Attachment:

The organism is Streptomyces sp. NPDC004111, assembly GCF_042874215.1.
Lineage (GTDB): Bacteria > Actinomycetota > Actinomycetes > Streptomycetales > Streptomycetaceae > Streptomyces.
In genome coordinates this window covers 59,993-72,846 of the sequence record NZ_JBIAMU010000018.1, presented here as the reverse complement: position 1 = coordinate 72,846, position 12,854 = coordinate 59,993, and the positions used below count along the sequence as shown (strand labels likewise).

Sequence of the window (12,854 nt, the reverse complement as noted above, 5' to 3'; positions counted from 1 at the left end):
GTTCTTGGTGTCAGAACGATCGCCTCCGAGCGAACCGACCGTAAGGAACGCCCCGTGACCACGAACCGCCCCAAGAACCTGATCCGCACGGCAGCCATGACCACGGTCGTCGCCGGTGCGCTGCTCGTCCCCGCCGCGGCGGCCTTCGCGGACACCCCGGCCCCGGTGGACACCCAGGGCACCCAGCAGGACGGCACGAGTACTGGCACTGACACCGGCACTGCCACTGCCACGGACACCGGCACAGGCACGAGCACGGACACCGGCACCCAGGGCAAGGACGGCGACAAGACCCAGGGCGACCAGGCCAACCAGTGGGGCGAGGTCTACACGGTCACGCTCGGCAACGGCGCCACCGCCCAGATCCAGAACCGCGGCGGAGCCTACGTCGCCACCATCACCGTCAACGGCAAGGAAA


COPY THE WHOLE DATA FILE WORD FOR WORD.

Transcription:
The organism is Streptomyces sp. NPDC004111, assembly GCF_042874215.1.
Lineage (GTDB): Bacteria > Actinomycetota > Actinomycetes > Streptomycetales > Streptomycetaceae > Streptomyces.
In genome coordinates this window covers 59,993-72,846 of the sequence record NZ_JBIAMU010000018.1, presented here as the reverse complement: position 1 = coordinate 72,846, position 12,854 = coordinate 59,993, and the positions used below count along the sequence as shown (strand labels likewise).

Sequence of the window (12,854 nt, the reverse complement as noted above, 5' to 3'; positions counted from 1 at the left end):
GTTCTTGGTGTCAGAACGATCGCCTCCGAGCGAACCGACCGTAAGGAACGCCCCGTGACCACGAACCGCCCCAAGAACCTGATCCGCACGGCAGCCATGACCACGGTCGTCGCCGGTGCGCTGCTCGTCCCCGCCGCGGCGGCCTTCGCGGACACCCCGGCCCCGGTGGACACCCAGGGCACCCAGCAGGACGGCACGAGTACTGGCACTGACACCGGCACTGCCACTGCCACGGACACCGGCACAGGCACGAGCACGGACACCGGCACCCAGGGCAAGGACGGCGACAAGACCCAGGGCGACCAGGCCAACCAGTGGGGCGAGGTCTACACGGTCACGCTCGGCAACGGCGCCACCGCCCAGATCCAGAACCGCGGCGGAGCCTACGTCGCCACCATCACCGTCAACGGCAAGGAAA